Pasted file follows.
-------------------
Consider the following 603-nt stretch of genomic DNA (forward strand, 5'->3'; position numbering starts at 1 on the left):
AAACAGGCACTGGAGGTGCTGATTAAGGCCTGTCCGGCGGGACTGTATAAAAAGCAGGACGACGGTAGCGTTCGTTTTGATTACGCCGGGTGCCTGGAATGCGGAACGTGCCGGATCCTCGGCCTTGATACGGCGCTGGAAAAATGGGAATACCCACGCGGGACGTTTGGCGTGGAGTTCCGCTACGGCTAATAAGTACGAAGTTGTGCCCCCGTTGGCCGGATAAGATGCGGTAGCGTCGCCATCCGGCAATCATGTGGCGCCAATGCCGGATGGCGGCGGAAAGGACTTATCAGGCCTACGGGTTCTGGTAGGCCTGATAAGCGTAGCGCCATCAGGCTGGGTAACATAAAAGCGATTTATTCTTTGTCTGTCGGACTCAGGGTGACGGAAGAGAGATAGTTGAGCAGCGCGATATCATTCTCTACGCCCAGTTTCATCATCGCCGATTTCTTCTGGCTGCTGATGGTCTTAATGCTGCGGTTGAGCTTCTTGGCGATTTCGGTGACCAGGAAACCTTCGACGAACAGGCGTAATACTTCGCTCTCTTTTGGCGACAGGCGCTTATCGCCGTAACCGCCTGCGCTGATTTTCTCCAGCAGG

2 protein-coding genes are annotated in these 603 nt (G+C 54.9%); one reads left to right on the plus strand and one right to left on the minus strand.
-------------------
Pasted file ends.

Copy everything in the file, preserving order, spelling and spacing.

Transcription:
Consider the following 603-nt stretch of genomic DNA (forward strand, 5'->3'; position numbering starts at 1 on the left):
AAACAGGCACTGGAGGTGCTGATTAAGGCCTGTCCGGCGGGACTGTATAAAAAGCAGGACGACGGTAGCGTTCGTTTTGATTACGCCGGGTGCCTGGAATGCGGAACGTGCCGGATCCTCGGCCTTGATACGGCGCTGGAAAAATGGGAATACCCACGCGGGACGTTTGGCGTGGAGTTCCGCTACGGCTAATAAGTACGAAGTTGTGCCCCCGTTGGCCGGATAAGATGCGGTAGCGTCGCCATCCGGCAATCATGTGGCGCCAATGCCGGATGGCGGCGGAAAGGACTTATCAGGCCTACGGGTTCTGGTAGGCCTGATAAGCGTAGCGCCATCAGGCTGGGTAACATAAAAGCGATTTATTCTTTGTCTGTCGGACTCAGGGTGACGGAAGAGAGATAGTTGAGCAGCGCGATATCATTCTCTACGCCCAGTTTCATCATCGCCGATTTCTTCTGGCTGCTGATGGTCTTAATGCTGCGGTTGAGCTTCTTGGCGATTTCGGTGACCAGGAAACCTTCGACGAACAGGCGTAATACTTCGCTCTCTTTTGGCGACAGGCGCTTATCGCCGTAACCGCCTGCGCTGATTTTCTCCAGCAGG

2 protein-coding genes are annotated in these 603 nt (G+C 54.9%); one reads left to right on the plus strand and one right to left on the minus strand.